As I had stated in an earler posting, Antoine III Desrosiers dit Lafreniere and his wife Angelique Piette wed on February 9,1722 in Sorel, Quebec. Sorel was located at the junction of the lower Richelieu River and on the south shore of the St. Lawrence River. It was 88 kilometres northeast of Montreal.
Since 1665, Fort Richelieu protected the small community of Sorel from Iroquois First Nations attacks and later attempted to stop the British invasion in 1759. The map below dated 1695 indicates the location of the fort by the large"*".
Sorel had fertile lowlands located near sea level. The relatively mild climate encouraged farming. It is assumed that many of our ancestors were farmers, and plots of land were acquired based on a French tenancy system.
France assigned plots of land 5 by 15 kms. in size to seigneuries (former military or social elite members who acted like landlords). The seigneurs would then subdivide the land into smaller parcels of 3 by 30 arpents (about 90 square acres) and rent it out to the habitants (tenants). Seigneurs were obligated to provide a flour mill and ovens for its tenants.
All family members diligently worked together to sow and harvest produce on their long, narrow piece of land extending often from the river's edge. They grew vegetables, such as peas and maize; tobacco; and apple, cherry and/or plum trees imported from France. They ploughed fields of barley, rye, oats and sometimes wheat. According to Cole Harris's book The Reluctant Land: Society Space, and Environment in Canada before Confederation, Sorel had sandy soil and thus, wheat yields were low.
Some families could afford to have a variety of livestock, (which were also French imported) such as pigs, cattle, and sheep. Fields were often ploughed by oxen as only one out of 5 settlers owned a horse in the 1720's (Origins: Canadian History to Confederation).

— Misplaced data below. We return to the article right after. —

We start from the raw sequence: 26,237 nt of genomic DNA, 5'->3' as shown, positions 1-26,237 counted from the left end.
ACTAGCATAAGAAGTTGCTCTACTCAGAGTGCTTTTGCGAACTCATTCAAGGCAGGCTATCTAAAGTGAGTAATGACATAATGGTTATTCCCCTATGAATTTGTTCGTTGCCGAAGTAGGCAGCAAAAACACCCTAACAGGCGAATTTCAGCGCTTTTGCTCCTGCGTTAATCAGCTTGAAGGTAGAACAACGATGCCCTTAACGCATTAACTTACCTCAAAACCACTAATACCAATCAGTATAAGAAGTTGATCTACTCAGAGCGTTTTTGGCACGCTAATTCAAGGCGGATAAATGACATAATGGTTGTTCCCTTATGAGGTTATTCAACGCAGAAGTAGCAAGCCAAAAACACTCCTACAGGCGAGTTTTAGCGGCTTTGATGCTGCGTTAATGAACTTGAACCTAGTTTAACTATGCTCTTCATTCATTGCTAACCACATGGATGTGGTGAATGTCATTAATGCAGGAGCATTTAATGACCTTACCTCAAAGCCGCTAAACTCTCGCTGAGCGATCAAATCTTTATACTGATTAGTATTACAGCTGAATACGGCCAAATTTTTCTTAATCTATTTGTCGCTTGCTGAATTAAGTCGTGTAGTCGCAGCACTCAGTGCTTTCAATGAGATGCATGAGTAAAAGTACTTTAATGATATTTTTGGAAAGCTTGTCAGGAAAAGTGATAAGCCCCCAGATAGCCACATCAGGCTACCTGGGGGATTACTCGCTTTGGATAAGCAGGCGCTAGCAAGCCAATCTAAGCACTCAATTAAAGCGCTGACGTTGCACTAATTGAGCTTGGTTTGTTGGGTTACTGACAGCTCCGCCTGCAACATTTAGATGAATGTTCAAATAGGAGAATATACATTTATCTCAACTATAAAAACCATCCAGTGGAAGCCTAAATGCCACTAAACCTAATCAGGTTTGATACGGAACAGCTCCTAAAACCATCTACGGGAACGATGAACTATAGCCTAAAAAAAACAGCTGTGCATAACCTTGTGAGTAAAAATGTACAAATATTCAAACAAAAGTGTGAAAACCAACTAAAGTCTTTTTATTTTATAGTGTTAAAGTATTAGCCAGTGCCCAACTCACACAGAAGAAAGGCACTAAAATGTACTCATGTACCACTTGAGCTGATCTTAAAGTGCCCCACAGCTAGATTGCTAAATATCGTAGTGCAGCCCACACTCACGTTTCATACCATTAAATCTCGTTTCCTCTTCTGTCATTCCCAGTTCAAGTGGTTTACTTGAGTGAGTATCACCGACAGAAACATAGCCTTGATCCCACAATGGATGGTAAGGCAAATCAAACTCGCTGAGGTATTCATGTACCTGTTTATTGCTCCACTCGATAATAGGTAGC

The natural environment surrounding Sorel also supplied families with food. There were wild raspberries, and red and black currants. There were also venison, muskrats, geese, ducks and/or hare, and of course, an abundance of fish in the nearby rivers and streams.
In the early 1700's, waterways had been utilized as the major source of transportation. Many informal roads had been developed prior to the 1730's, but they were only 24 feet wide and often utilized by ox carts. In 1731, work began on the construction of a road called the "Chemin du Roi" (King's Highway). It was 7.4 metres wide and stretched over 280 kilometres from Quebec City to Montreal. Now travel between the two cities only took days by horse-drawn carriage rather than weeks by water.
Missionaries of various denominations, such as the Recollets and the Jesuits, had been in New France for over a century. There are over 70 volumes of the Jesuit missionary records entitled Jesuit Relations available online that describe the vast and interesting work that they performed.
When Louis XV became monarch of France in 1715 (Louis XIV died of gangrene after a reign of 72 years), Bishop Jean-Baptiste de la Croix de Chevrieres de Saint Vallier (pictured above)was appointed to oversee the christianization of all citizens of New France, encourage dignified behaviour amongst his flock, and develop education and healthcare in the region. Some of the main struggles addressed by the parish priests included drunkeness, blasphemy, dancing, live theatre performances, and immodest dress, which revealed naked arms and bared bosoms. With his overbearing zeal, Bishop de Saint Vallier complained about "the Bad Habit of appearing in underwear without bottoms during the summer to avoid the Great Heat" and threatened their damnation! (The Peoples of Canada: A Pre-Confederation History)
While attending church, parishioners were expected to behave in a civilized manner. They were prohibited from arguing and/or brawling in the church lobby before, during, and after services; and racing horses during or after church mass. Also, they were not permitted to leave the church as soon as the sermon started.
By 1759, there were approximately 200 women in religious orders, 200 clergy, and 100 parishes in New France. The clergy also had extra assistance. From 1700-1759, it was not unusual for merchants, traders and clergy to own slaves of First Nations or African descent. There were about 3,600 slaves in 1759 in New France.